surfaces, utensils and equipment must be clean before beginning a new task: – removing matter on which bacteria grows
– reducing the risk of foreign matter in food
– preventing cross contamination e.g. direct, indirect
practices to control hazards when preparing and serving food and drink using seperate boards and utensils for different types of food e.g. raw meats and vegetables, using colour-coded chopping boards, making sure that food is thoroughly cooked according to guidelines e.g. not reheating more than once, following microwave instructions, ensuring frozen meat and products are thawed before cooking. cooking or reheating immediately before serving, washing ready-to-eat product, serving foods e.g. keeping hot or chilled food at correct temperature, nott topping up sauces, excluding staff with food poisoning symptoms.
prepare and serve food and drink in ways that minimise risks to own safety and that of others: – other e.g. children and adults who eat the food
– staff preparing food
– following good food handling and serving practices
– maintaining personal hygiene
– keeping any cuts or lesions completely covered
– wearing protective clothing
– minimising food handling e.g. using log handled servers
– importance of cleaning as you work
– replacing covers over food in preparation areas and serving areas – keeping preparation and serving areas clean and tidy
– check that individuals have finished eating before removing utensils and crockery – you encourage individuals to wash their hands and clean themselves at the end of the meal. – remove or assist individuals to remove used utensils and crockery – follow organisations policies and practice to dispose of stale or unusable left-over food – you clean work surfaces after use with appropriate cleaning materials – clean and store cooking utensils and equipment correctly or return them for cleaning – wash your hands and ensure your own cleanliness and hygiene after cleaning utensils, crockery and equipment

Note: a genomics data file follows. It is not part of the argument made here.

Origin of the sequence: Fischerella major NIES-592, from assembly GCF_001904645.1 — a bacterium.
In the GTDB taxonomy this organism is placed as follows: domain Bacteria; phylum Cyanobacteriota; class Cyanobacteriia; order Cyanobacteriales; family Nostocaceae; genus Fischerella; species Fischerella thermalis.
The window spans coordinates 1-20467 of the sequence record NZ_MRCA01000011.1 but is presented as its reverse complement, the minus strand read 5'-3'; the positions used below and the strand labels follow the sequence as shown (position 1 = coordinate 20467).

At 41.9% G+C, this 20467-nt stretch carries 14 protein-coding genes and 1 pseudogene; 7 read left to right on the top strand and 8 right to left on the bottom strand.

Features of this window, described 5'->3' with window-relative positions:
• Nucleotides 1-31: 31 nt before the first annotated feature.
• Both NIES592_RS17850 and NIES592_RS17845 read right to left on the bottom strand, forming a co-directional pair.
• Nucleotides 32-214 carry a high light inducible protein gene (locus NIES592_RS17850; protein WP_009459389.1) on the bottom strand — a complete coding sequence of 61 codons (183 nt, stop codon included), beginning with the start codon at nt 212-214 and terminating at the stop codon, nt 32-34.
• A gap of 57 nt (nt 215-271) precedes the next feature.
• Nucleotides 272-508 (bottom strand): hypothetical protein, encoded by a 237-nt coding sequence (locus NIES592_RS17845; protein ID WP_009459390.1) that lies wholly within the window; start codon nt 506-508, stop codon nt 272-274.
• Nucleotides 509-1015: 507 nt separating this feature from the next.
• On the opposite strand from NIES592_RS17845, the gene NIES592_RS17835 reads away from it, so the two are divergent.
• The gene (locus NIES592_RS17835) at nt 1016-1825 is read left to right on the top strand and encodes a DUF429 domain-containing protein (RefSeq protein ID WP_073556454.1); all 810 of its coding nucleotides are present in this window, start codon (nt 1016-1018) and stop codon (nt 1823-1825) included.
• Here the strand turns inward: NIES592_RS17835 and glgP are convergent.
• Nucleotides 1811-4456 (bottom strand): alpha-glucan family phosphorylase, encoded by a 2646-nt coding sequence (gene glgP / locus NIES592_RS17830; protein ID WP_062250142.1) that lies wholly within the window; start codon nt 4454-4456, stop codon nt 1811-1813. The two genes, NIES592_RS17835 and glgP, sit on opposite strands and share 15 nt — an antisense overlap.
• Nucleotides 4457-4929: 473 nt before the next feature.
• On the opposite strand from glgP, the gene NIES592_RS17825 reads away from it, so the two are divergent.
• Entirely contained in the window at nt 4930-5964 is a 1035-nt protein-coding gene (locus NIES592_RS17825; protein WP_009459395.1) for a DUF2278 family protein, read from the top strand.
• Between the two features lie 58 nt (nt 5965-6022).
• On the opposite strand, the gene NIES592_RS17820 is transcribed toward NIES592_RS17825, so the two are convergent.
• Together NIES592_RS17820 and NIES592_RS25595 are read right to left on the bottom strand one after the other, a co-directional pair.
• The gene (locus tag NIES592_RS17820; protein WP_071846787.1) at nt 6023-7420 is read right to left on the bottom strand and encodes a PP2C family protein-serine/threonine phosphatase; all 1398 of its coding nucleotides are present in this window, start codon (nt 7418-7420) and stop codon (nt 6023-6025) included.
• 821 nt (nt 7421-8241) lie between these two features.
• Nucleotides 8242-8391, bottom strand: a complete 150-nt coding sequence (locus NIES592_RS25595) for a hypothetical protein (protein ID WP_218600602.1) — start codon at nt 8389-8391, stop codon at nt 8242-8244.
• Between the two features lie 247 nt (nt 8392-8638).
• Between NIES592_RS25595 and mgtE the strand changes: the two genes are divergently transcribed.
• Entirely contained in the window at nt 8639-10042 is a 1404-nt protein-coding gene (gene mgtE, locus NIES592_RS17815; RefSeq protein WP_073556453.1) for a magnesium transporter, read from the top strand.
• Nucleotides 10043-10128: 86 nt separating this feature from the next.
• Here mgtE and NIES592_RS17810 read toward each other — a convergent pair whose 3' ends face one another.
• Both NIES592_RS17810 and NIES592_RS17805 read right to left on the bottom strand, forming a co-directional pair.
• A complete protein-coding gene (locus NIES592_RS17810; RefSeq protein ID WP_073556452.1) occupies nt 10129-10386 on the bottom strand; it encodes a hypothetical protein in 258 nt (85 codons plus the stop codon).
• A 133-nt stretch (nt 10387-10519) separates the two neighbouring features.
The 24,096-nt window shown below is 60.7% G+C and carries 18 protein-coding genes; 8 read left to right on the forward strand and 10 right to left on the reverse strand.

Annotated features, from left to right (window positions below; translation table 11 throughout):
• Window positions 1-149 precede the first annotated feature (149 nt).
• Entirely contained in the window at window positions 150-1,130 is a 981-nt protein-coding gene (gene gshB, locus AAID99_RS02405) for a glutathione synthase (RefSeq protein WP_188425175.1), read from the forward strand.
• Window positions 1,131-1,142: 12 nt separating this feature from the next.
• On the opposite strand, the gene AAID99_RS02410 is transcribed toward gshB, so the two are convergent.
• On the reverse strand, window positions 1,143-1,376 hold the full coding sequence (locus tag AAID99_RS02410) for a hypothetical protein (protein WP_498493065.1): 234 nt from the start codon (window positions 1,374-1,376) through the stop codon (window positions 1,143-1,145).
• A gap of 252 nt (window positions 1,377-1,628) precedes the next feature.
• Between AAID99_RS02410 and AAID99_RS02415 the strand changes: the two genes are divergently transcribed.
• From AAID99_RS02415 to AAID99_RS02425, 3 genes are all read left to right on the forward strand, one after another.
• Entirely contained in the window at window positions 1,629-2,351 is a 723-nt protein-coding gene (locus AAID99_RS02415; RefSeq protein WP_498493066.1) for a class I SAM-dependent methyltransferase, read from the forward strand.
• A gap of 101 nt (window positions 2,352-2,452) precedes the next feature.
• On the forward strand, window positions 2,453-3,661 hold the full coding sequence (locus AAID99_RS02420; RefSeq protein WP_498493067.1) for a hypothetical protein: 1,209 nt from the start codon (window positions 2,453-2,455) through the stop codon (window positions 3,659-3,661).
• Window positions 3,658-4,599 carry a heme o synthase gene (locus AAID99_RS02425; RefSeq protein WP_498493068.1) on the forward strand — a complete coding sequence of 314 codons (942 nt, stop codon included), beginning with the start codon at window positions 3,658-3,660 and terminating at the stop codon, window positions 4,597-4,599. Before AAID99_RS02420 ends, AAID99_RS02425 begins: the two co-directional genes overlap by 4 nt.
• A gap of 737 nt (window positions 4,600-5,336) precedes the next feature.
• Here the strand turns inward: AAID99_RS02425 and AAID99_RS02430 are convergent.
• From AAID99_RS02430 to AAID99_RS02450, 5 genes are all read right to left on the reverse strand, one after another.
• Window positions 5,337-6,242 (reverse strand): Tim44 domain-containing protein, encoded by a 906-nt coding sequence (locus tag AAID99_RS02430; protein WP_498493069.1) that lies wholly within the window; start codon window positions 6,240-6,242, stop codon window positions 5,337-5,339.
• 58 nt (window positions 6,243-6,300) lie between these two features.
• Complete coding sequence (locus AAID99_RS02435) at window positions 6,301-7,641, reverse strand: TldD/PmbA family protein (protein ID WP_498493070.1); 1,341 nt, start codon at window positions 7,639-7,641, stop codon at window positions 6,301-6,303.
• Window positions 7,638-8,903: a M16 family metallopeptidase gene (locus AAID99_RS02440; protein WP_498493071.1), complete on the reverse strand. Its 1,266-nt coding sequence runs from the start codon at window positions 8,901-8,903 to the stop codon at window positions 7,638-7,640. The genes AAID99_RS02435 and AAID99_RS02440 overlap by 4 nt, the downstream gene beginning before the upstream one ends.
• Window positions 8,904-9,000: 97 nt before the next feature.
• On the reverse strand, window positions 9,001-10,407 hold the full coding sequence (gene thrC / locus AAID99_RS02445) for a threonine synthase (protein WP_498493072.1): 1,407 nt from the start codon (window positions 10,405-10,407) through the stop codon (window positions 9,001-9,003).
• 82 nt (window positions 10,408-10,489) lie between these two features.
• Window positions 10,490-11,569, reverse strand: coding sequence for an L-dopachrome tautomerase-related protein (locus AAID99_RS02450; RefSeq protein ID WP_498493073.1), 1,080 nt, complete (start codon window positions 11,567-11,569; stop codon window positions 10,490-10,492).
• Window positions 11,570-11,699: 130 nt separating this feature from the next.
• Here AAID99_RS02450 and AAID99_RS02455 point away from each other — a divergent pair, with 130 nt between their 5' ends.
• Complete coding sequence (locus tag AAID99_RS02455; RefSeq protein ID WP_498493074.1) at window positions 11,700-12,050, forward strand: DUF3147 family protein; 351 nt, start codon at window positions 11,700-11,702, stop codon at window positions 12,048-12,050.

– following recommended time limits for food at room temperature – not leaving food and drink to accumulate in food areas
– not leaving food waste near foods or preparation areas
– replacing bin lids correctly
– keeping bins away from food areas
– hand washing after handling waste foods
– regular emptying and cleaning food waste bins
– keeping external refuse areas clean
– using seperate sinks for cleaning and food preparation
– thorough cleaning and disinfecting
– disposing of cleaning cloths or disinfecting
– disinfecting cleaning materials
– all utensils to be stored seperately on a rack
– place them upside down
– once dry put it in clean, dry storage shelves
– high risk food e.g. ready to eat, storing immediately after delivery – checking packaging
– regular cleaning of food storage areas and refrigerators
– separating ready to eat and raw foods
– stock rotation
– correct temperatures e.g. store rooms , refrigerators, freezers – suitable packaging and pest proof containers
– not storing foods in opened cans
– cleaning spills in storage areas immediately
– using covered containers
– keeping raw food separate from high risk foods e.g. raw food at the bottom of the fridge – storing perishable foods in dry conditions
– using clear labeling
– checking use-by dates
– government agencies e.g. food standards agency
– policies and procedures in own setting
– food packaging
– own job description
– line manager
– food hygiene qualifications